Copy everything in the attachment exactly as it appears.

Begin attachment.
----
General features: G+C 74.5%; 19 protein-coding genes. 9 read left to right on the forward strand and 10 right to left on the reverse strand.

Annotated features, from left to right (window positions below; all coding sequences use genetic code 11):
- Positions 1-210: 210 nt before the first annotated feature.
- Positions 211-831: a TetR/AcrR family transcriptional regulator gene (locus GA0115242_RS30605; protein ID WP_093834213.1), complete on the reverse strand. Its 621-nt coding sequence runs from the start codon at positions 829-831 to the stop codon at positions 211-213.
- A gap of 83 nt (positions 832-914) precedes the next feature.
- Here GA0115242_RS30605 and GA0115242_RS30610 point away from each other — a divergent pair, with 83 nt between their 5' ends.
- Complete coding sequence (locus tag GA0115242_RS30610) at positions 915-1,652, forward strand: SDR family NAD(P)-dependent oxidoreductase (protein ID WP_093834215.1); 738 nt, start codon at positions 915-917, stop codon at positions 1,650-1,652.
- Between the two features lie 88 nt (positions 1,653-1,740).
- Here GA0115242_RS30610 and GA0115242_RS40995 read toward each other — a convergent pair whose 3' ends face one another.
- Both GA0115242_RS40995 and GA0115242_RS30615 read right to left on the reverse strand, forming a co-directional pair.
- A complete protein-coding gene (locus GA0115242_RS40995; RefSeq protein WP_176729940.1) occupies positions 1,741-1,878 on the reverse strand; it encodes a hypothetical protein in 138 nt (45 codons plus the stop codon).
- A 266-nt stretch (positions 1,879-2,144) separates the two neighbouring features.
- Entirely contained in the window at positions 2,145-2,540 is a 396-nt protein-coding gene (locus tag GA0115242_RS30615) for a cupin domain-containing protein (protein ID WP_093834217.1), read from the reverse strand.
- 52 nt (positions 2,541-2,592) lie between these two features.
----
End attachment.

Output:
General features: G+C 74.5%; 19 protein-coding genes. 9 read left to right on the forward strand and 10 right to left on the reverse strand.

Annotated features, from left to right (window positions below; all coding sequences use genetic code 11):
- Positions 1-210: 210 nt before the first annotated feature.
- Positions 211-831: a TetR/AcrR family transcriptional regulator gene (locus GA0115242_RS30605; protein ID WP_093834213.1), complete on the reverse strand. Its 621-nt coding sequence runs from the start codon at positions 829-831 to the stop codon at positions 211-213.
- A gap of 83 nt (positions 832-914) precedes the next feature.
- Here GA0115242_RS30605 and GA0115242_RS30610 point away from each other — a divergent pair, with 83 nt between their 5' ends.
- Complete coding sequence (locus tag GA0115242_RS30610) at positions 915-1,652, forward strand: SDR family NAD(P)-dependent oxidoreductase (protein ID WP_093834215.1); 738 nt, start codon at positions 915-917, stop codon at positions 1,650-1,652.
- Between the two features lie 88 nt (positions 1,653-1,740).
- Here GA0115242_RS30610 and GA0115242_RS40995 read toward each other — a convergent pair whose 3' ends face one another.
- Both GA0115242_RS40995 and GA0115242_RS30615 read right to left on the reverse strand, forming a co-directional pair.
- A complete protein-coding gene (locus GA0115242_RS40995; RefSeq protein WP_176729940.1) occupies positions 1,741-1,878 on the reverse strand; it encodes a hypothetical protein in 138 nt (45 codons plus the stop codon).
- A 266-nt stretch (positions 1,879-2,144) separates the two neighbouring features.
- Entirely contained in the window at positions 2,145-2,540 is a 396-nt protein-coding gene (locus tag GA0115242_RS30615) for a cupin domain-containing protein (protein ID WP_093834217.1), read from the reverse strand.
- 52 nt (positions 2,541-2,592) lie between these two features.